Although it appears that Bixby did not greatly blame Twain for his portrayal of him, the charm of being associated with him in the public mind, and of being pestered by reporters for yet more details about their time together, quickly paled. Bixby's obituary states that "Captain Bixby received hundreds of letters from strangers, who knew him solely through Mark Twain's books. This became distasteful to him, and during late years he had avoided all mention of Mark Twain's name."[1] Waterways Journal of April 30, 1910 reports that, "In Memphis one time, [Bixby] told a reporter that he wished Mark Twain were dead so he wouldn't be bothered in retailing reminiscences about him longer. He was annoyed when the remark was printed, but there is no record that Mark Twain ever heard of it, and if he had, it was just the sort of a whimsicality that he would have appreciated."[9]

Family and portrait[edit]

Bixby was first married to Susan Weibling of New Orleans. According to Switzer, the marriage took place in 1853, but other sources date it in 1860.[23][3] They had no children who survived infancy, and she died in 1867. In 1869, he married Mary Sheble, daughter of Captain Edwin A. Sheble of St. Louis, with whom he had three children, a daughter, Edwina, and two sons, Edwin and George Mason. Edwina married Dr. Louis T. Pim in 1901, and by 1910 Horace and Mary had come to live with them.[9] Mary Bixby survived her husband by nine years, dying in 1921. The two of them are buried in Bellefontaine Cemetery in St. Louis, Missouri.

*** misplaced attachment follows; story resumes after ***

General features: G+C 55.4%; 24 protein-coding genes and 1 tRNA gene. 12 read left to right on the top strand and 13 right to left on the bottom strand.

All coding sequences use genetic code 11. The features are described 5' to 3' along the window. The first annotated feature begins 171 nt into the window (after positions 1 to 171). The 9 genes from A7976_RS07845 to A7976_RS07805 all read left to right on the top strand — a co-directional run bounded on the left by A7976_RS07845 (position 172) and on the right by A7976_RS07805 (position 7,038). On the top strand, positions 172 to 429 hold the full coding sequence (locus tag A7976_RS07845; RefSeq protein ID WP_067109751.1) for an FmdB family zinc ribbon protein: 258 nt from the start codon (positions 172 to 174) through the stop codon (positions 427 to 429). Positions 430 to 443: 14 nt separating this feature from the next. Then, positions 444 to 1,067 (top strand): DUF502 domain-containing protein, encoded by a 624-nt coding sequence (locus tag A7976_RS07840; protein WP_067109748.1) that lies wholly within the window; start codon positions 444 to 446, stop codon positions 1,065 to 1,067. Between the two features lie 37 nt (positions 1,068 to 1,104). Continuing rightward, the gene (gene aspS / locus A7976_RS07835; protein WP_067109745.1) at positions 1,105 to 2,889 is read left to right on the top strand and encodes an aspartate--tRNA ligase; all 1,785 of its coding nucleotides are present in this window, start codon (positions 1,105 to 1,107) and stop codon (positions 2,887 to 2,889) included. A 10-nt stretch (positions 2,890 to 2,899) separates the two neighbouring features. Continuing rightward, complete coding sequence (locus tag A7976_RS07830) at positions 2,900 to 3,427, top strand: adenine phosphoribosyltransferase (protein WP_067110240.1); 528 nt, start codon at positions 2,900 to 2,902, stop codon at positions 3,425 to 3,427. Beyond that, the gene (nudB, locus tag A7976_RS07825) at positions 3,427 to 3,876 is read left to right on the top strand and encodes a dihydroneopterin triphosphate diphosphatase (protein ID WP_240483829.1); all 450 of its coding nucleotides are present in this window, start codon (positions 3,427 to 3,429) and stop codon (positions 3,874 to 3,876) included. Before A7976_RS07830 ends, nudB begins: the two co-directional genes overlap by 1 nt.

A portrait photograph of Horace Bixby may be viewed in the collection of UW-La Crosse.[3]

Portrayal in media[edit]

Horace Bixby was portrayed by Robert Barrat in the 1944 film The Adventures of Mark Twain, by Robert Lansing in the Great Performances episode Life on the Mississippi,[24][25] and by Doug Mancheski in the American Folklore Theatre production of the musical Life on the Mississippi.[26]


  1. ^ a b c d e f Bryan Times 1912.
  2. ^ a b Switzer 2013, p. 53.
  3. ^ a b c d e UW-La Crosse 2014.
  4. ^ Twain 1883, Ch. 10.
  5. ^ Twain 1883, Ch. 9.
  6. ^ Twain 1883, Ch. 13.
  7. ^ Twain 1883, Ch. 8.
  8. ^ Loving 2010, p. 60.
  9. ^ a b c d Thomson.
  10. ^ Switzer 2013, pp. 53-54.
  11. ^ Twain 1883, Ch. 7.
  12. ^ Sattelmeyer 2011.
  13. ^ Loving 2010, pp. 56-60.
  14. ^ Loving 2010, p. xvii.
  15. ^ a b Loving 2010, p. 55.
  16. ^ Bennett 2004, pp. 53,115-116.
  17. ^ Bureau of Navigation 1900.
  18. ^ Twain 1883, Ch. 29.
  19. ^ Switzer 2013, pp. 50-54.
  20. ^ Twain 1883, Ch. 14.
  21. ^ Bixby & Richey 1871.
  22. ^ Twain 1883, Ch. 28.
  23. ^ a b Switzer 2013, p. 54.
  24. ^ Britton 2011.
  25. ^ Roberts 2009.
  26. ^ American Folklore Theatre 2010.